Reading from the Same Page

by | Aug 1, 2010 | Every Day Life

The basics of my ‘life script’ were always the same. Go to college, get married, career, and then children. I have accomplished all those things, although, not as neatly as my original script had called for.
I began college right on time. But, things got a little off track when my dad died right after my freshman year. That really messed up my script. I had to delete the scenes of him walking me down the aisle at my wedding and of him playing golf with my children.
Then I married after my sophomore year of college – that came a few years too early. And, to top it off, I had my first child in September of my senior year of college. That really messed up the plot line of my ‘life script.’ Being a writer has made me a professional at the art of the rewrite. However, keeping up with all the revisions does get complicated sometimes.
The trickiest part of my script is the little bitty daily details: the dialogue between my husband and me. Women, you know what I mean. For instance if I am crying when my husband gets home from work he is suppose to ask, “What’s wrong?” then just listen as I tell him – not offer solutions. I mean really, this script has been around for a long time, why is it he refuses to read it? Or, if I am not speaking to him when he gets home from work, he is not suppose to just think, “oh, well” and go off to the garage and work on the lawn mower. No, he is to ask me over and over again ‘what is wrong,’ and ‘what can I do to make it up to you’ until I finally give in and tell him.
Why oh why can he not read the script? Okay, let me be honest, that last scene, even if I gave him the script for it – that just isn’t going to happen.
This whole “script” thing has actually turned into a point of humor and communication in our family, but it was learned through a very hard – absolutely not in the script – moment of our lives. After the death of our infant son, my husband and I ended up in marriage counseling. Neither one of us had ever even considered a script for this scene in our lives and we were writing it by the seat of our pants every day.
Unfortunately, our scripts had nothing in common and they were tearing us apart. At one point it seemed that it would be easier to write the other person out of the rest of our lives just to survive the grief. We had a two-year-old son so we thought, ‘before we throw the whole storybook away let’s seek some help.’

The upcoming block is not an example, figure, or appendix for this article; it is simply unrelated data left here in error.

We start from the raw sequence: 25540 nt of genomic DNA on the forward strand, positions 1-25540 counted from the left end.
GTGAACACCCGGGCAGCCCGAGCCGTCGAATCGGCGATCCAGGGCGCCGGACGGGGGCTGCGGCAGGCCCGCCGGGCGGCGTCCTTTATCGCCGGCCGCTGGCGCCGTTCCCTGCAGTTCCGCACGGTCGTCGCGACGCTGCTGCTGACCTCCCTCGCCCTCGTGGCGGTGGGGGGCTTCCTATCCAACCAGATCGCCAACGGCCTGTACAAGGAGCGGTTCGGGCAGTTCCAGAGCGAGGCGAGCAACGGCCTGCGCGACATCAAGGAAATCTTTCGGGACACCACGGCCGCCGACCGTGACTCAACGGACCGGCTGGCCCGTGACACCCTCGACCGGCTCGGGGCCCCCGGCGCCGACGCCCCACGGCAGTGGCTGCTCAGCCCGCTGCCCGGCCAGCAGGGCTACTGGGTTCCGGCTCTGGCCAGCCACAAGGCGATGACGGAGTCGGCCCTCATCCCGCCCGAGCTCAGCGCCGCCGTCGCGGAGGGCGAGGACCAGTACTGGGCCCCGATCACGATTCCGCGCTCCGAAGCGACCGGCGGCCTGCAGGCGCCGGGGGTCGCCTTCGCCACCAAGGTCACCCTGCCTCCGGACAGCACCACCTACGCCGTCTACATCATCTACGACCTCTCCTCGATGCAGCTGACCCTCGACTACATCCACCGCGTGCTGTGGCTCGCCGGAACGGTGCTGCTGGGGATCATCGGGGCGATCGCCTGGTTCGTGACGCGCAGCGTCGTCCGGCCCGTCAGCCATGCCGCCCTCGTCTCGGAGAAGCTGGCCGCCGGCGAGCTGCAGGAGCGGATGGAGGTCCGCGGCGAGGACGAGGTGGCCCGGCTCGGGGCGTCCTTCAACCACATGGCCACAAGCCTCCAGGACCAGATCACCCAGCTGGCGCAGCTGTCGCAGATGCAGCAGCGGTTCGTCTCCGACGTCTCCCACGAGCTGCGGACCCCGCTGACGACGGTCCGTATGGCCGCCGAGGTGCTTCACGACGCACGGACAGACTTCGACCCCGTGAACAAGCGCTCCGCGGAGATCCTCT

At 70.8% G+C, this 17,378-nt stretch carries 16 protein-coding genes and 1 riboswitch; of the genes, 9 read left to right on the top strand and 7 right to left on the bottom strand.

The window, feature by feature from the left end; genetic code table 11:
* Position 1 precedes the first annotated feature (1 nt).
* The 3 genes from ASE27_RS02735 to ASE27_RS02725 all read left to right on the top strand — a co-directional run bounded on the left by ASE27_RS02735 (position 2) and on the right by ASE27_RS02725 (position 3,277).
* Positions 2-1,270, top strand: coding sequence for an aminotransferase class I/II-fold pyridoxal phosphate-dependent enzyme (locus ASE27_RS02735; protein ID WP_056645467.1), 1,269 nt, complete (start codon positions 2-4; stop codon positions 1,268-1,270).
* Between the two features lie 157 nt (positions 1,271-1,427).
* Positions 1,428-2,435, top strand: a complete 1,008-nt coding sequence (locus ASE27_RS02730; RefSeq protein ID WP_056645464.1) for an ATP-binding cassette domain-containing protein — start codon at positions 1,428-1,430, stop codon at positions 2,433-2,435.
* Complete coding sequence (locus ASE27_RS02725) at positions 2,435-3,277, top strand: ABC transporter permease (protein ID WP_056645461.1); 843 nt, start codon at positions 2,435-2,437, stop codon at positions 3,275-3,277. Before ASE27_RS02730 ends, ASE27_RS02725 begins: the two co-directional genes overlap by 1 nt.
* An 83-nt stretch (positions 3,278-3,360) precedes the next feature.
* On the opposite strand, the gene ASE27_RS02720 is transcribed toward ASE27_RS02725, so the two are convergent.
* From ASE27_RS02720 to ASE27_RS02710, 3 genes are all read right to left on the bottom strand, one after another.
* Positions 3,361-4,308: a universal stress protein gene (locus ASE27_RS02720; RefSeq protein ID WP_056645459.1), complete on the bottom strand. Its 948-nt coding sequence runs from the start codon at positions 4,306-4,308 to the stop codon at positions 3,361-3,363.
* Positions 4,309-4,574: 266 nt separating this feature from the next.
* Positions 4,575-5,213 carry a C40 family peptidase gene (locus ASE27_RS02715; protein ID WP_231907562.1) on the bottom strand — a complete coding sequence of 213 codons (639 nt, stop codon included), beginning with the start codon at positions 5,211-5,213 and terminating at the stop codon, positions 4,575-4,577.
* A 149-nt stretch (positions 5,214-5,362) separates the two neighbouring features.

We all expect those closest to us to know our script. They are supposed to know the perfect thing to say and how to react to our every mood. It is in the script isn’t it? Sure it is, but that script is in our head. Our counselor helped us realize that we each had an idea of what grief should look like and what grief should do. Our problem was our ideas were very different and we weren’t sharing them with each other.
We were asked to not talk to each other but to write to each other instead. We were to tell the other person on paper what our lines were and what their lines were. It was remarkable to see that we both were feeling the same grief and needing the exact same comfort, we just didn’t know how to say it in a way that the other person could hear it. But when we saw each other’s scripts – what he needed me to say and what I needed him to say – it saved our marriage and healed our broken hearts.

We have taken that lesson with us and used it more or less successfully throughout the years. Now when things are getting tense and communication is going south we say, “You have not read the script!!!”
Let me give you a specific example. I would call my husband during the day while he was at work and say something like, “Please come home. I miss you so much.” I knew he couldn’t come home, but in my script I was just showing him that I was thinking about him. In my script this was suppose to make him feel loved and needed – things we are told are important to men. Remember I knew he couldn’t actually come home.
However, in his script all he heard was my wife wants me to come home and I have all this work to do. He had written a lot of guilt into his script because he often worked long hours and would miss family events or evening meals. I didn’t know that. Having to tell me he couldn’t come home only added more guilt.
Our scripts were working against each other. He would start listing all the reasons he couldn’t come home and it would frustrate me. In my script when I said, “I miss you and want you to come home” my husband’s line would read something like this, “Oh honey, if I could I would.”
Problem was he didn’t have a copy of my script. So this phone call that was suppose to make us both feel loved and cherished left us both frustrated and lonely.
That is until, finally one day, I made one of my “miss you” phone calls… and before he got a chance to start in on all the reasons he couldn’t come home I said, ”Now say, ‘if I could, I would. I miss you too.” It was like magic. I had shared the script and now the scene played out the way it was intended. I wish I could say that the next time I called he remembered his lines, but he didn’t. It took a few good dress rehearsals for him to get it right.
So the next time a loved one, friend, or even a stranger reacts in a way you didn’t expect or can’t understand, maybe it is because they just didn’t get a chance to read the script. Go ahead and give them a copy. I promise it will help.

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